EASTBOURNE, England -- It's been three months since Victoria Azarenka has hit a tennis ball in competition, but that ends on Tuesday when she takes the court against Camila Giorgi at the Aegon International. Azarenka has been sidelined by a left foot injury since early March. She started hitting again just three to four weeks ago but she's itching to test her game and her body in a competitive match.
"I just felt that I started feeling really good on the court, playing with no pain," Azarenka told reporters. "So once I felt that I'm healthy, I started practicing and I just wanted to play. So I'm here in Eastbourne to try to test myself in competition. I have been tested in practice, but competition is a completely different thing."
Competition is something the former No. 1 hasn't had much of this season. After making the final of Brisbane and the quarterfinals of the Australian Open, Azarenka played just one match. That match, a straight set loss to Lauren Davis at Indian Wells, was a painful one. She fought through the match but looked physically compromised, and a few weeks later she was in a walking boot.
"Rehabbing, staying at home, just walking with my dog and just living a normal, everyday life, which is very unnormal actually, still," Azarenka said when asked how she spent her time away. "But I had a great time. I obviously missed tennis, I missed being able to travel, to compete. I think competing is the most what I was missing."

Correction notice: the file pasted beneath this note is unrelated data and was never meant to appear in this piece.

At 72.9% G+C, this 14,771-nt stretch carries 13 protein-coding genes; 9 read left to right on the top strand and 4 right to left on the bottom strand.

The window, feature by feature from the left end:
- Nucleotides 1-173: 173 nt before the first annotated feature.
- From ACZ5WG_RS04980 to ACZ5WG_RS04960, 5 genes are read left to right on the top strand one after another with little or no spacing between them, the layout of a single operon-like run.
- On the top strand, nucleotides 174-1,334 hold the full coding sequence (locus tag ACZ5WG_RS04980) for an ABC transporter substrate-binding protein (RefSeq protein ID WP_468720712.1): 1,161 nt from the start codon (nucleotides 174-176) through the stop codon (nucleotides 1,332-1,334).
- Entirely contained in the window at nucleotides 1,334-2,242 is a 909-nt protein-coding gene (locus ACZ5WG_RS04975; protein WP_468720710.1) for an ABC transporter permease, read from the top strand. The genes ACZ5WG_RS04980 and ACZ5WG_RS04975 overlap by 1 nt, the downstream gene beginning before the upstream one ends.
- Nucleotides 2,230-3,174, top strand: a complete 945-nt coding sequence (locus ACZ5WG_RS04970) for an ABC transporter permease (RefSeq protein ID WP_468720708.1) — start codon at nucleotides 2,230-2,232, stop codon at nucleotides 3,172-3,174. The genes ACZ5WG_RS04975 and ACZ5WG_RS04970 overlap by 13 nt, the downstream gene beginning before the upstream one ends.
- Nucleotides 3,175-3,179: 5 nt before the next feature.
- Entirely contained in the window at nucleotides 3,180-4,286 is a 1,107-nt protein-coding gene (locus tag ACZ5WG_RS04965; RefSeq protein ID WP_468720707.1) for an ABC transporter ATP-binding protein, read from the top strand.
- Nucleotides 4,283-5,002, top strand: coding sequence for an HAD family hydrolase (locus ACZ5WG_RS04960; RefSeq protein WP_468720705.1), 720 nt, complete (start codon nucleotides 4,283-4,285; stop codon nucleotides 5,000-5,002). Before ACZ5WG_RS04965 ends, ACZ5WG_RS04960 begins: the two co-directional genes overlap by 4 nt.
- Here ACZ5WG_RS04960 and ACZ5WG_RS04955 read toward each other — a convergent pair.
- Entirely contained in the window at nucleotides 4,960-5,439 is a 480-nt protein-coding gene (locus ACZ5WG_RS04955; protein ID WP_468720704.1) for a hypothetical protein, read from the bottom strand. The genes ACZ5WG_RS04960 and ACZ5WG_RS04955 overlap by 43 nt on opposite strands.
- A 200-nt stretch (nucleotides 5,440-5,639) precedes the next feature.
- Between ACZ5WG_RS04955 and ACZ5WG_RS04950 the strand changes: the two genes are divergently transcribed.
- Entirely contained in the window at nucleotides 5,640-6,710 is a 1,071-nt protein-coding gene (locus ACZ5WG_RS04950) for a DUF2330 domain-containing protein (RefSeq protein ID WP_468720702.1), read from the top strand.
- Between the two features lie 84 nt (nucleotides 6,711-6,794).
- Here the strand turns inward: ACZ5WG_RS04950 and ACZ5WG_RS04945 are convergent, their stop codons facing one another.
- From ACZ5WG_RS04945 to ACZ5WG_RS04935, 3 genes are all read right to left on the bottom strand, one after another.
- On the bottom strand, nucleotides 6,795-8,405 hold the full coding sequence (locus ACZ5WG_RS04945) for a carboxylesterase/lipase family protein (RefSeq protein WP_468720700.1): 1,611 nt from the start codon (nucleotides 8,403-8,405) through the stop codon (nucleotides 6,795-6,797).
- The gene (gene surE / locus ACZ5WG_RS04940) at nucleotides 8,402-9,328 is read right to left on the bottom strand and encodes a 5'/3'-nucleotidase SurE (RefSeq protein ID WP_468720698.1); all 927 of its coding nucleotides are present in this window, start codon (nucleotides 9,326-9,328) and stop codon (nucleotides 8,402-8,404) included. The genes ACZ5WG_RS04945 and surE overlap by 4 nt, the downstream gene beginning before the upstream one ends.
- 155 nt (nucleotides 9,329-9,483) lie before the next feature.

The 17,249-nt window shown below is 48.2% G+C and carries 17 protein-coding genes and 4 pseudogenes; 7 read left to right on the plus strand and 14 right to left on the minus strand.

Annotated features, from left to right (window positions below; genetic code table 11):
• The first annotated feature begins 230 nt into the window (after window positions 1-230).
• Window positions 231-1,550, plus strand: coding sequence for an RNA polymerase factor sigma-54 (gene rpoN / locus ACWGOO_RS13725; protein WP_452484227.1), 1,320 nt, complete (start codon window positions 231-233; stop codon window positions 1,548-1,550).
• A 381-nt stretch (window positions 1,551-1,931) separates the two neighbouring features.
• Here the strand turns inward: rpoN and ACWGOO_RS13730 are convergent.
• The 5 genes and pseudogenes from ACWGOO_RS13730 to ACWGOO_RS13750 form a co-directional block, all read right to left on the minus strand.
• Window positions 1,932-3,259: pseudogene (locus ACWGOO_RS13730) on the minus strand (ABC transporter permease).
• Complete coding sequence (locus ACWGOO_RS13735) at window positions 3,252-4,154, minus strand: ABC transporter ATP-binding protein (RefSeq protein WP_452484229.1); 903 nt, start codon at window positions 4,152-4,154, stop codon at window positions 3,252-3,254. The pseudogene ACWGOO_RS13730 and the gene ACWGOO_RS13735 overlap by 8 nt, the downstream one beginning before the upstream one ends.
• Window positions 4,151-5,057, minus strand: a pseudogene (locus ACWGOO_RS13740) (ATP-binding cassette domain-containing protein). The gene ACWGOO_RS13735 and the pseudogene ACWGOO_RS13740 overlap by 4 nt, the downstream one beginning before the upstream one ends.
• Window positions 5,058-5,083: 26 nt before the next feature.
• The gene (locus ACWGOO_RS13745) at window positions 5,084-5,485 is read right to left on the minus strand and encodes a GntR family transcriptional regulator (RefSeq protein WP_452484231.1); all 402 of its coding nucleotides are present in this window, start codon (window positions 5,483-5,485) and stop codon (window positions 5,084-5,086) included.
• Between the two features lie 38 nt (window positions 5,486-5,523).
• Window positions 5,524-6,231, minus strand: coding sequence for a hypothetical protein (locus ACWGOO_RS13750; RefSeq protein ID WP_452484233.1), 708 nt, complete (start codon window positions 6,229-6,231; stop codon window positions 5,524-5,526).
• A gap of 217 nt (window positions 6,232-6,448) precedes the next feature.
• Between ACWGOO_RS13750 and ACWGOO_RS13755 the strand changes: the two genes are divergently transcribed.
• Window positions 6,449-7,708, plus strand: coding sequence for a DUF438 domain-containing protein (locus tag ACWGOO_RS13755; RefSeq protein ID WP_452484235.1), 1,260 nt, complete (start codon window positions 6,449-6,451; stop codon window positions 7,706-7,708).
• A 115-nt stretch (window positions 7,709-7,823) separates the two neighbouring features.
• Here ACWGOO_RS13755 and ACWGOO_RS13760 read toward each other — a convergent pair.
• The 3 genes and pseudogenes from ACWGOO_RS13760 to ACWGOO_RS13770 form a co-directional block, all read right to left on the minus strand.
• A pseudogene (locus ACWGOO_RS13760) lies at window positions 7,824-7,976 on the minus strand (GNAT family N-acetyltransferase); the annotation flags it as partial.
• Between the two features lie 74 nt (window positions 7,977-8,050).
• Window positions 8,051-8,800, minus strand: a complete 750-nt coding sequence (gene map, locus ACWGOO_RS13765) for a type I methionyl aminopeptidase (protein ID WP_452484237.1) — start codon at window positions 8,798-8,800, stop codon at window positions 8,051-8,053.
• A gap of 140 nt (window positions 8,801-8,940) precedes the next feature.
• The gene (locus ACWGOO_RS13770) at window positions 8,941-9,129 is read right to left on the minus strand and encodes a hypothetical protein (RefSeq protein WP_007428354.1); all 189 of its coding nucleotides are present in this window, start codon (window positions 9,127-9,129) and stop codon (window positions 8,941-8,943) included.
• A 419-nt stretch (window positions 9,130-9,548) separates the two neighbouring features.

That she's chosen to return during the grass season as opposed to her favored hard courts is a surprising one. Last year she suffered a painful fall at Wimbledon and had to withdraw from the tournament with a knee injury. When asked why she chose to return now, Azarenka shrugged and smiled. "Why not? I mean, what's more exciting than Wimbledon?"
Azarenka has slipped to No. 8 in the rankings, her lowest ranking since the spring of 2011. She has no expectations here in Eastbourne, just hope that the weather stays dry and she can get at least one match in. For now, she just has to trust that her body will hold up. "It's just I believed that all the work that I have done before that, it helped me to trust myself on the court," Azarenka said. "You'll always feel like a little bit cautious first few days, a week, but I just had to go all in and just go for it."